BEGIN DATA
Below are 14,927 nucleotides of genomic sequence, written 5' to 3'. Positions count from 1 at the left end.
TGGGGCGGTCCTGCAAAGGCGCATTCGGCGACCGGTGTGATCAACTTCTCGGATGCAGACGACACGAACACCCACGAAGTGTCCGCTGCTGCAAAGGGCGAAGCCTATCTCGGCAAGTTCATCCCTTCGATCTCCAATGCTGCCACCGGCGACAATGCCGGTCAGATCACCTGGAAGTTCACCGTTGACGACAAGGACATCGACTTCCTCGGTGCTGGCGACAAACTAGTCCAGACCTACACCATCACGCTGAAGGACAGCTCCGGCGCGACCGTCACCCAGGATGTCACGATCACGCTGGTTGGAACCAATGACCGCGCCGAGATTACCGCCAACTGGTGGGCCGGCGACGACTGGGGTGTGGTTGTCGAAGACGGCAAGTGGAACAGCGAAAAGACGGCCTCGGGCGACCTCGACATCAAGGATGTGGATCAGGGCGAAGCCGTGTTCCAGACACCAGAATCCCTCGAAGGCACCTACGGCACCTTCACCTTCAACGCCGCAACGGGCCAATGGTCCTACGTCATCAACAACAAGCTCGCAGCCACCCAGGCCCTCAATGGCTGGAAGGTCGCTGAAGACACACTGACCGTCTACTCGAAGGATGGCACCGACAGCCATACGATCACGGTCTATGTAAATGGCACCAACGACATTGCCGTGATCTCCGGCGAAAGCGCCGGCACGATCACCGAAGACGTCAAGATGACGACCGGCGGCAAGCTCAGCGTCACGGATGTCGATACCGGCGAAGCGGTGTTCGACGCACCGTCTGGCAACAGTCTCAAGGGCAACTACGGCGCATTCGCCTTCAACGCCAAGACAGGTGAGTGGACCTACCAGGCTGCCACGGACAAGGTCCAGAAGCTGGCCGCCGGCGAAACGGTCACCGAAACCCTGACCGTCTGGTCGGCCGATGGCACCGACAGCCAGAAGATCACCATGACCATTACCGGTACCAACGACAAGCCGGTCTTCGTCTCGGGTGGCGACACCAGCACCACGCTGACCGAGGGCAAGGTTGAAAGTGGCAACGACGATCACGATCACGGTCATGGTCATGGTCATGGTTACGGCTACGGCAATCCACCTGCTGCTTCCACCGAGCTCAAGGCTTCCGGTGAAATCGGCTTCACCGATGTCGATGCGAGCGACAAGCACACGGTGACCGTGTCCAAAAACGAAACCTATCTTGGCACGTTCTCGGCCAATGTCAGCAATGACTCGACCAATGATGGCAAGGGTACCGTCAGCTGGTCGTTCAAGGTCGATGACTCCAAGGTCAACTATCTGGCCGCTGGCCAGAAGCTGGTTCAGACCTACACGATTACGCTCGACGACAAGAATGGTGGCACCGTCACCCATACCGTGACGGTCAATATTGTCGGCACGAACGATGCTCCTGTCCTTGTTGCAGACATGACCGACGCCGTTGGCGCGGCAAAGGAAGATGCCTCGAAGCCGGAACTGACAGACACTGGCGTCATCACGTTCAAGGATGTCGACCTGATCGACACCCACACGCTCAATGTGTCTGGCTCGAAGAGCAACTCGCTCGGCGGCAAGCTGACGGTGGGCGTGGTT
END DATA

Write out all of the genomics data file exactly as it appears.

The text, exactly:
Below are 14,927 nucleotides of genomic sequence, written 5' to 3'. Positions count from 1 at the left end.
TGGGGCGGTCCTGCAAAGGCGCATTCGGCGACCGGTGTGATCAACTTCTCGGATGCAGACGACACGAACACCCACGAAGTGTCCGCTGCTGCAAAGGGCGAAGCCTATCTCGGCAAGTTCATCCCTTCGATCTCCAATGCTGCCACCGGCGACAATGCCGGTCAGATCACCTGGAAGTTCACCGTTGACGACAAGGACATCGACTTCCTCGGTGCTGGCGACAAACTAGTCCAGACCTACACCATCACGCTGAAGGACAGCTCCGGCGCGACCGTCACCCAGGATGTCACGATCACGCTGGTTGGAACCAATGACCGCGCCGAGATTACCGCCAACTGGTGGGCCGGCGACGACTGGGGTGTGGTTGTCGAAGACGGCAAGTGGAACAGCGAAAAGACGGCCTCGGGCGACCTCGACATCAAGGATGTGGATCAGGGCGAAGCCGTGTTCCAGACACCAGAATCCCTCGAAGGCACCTACGGCACCTTCACCTTCAACGCCGCAACGGGCCAATGGTCCTACGTCATCAACAACAAGCTCGCAGCCACCCAGGCCCTCAATGGCTGGAAGGTCGCTGAAGACACACTGACCGTCTACTCGAAGGATGGCACCGACAGCCATACGATCACGGTCTATGTAAATGGCACCAACGACATTGCCGTGATCTCCGGCGAAAGCGCCGGCACGATCACCGAAGACGTCAAGATGACGACCGGCGGCAAGCTCAGCGTCACGGATGTCGATACCGGCGAAGCGGTGTTCGACGCACCGTCTGGCAACAGTCTCAAGGGCAACTACGGCGCATTCGCCTTCAACGCCAAGACAGGTGAGTGGACCTACCAGGCTGCCACGGACAAGGTCCAGAAGCTGGCCGCCGGCGAAACGGTCACCGAAACCCTGACCGTCTGGTCGGCCGATGGCACCGACAGCCAGAAGATCACCATGACCATTACCGGTACCAACGACAAGCCGGTCTTCGTCTCGGGTGGCGACACCAGCACCACGCTGACCGAGGGCAAGGTTGAAAGTGGCAACGACGATCACGATCACGGTCATGGTCATGGTCATGGTTACGGCTACGGCAATCCACCTGCTGCTTCCACCGAGCTCAAGGCTTCCGGTGAAATCGGCTTCACCGATGTCGATGCGAGCGACAAGCACACGGTGACCGTGTCCAAAAACGAAACCTATCTTGGCACGTTCTCGGCCAATGTCAGCAATGACTCGACCAATGATGGCAAGGGTACCGTCAGCTGGTCGTTCAAGGTCGATGACTCCAAGGTCAACTATCTGGCCGCTGGCCAGAAGCTGGTTCAGACCTACACGATTACGCTCGACGACAAGAATGGTGGCACCGTCACCCATACCGTGACGGTCAATATTGTCGGCACGAACGATGCTCCTGTCCTTGTTGCAGACATGACCGACGCCGTTGGCGCGGCAAAGGAAGATGCCTCGAAGCCGGAACTGACAGACACTGGCGTCATCACGTTCAAGGATGTCGACCTGATCGACACCCACACGCTCAATGTGTCTGGCTCGAAGAGCAACTCGCTCGGCGGCAAGCTGACGGTGGGCGTGGTT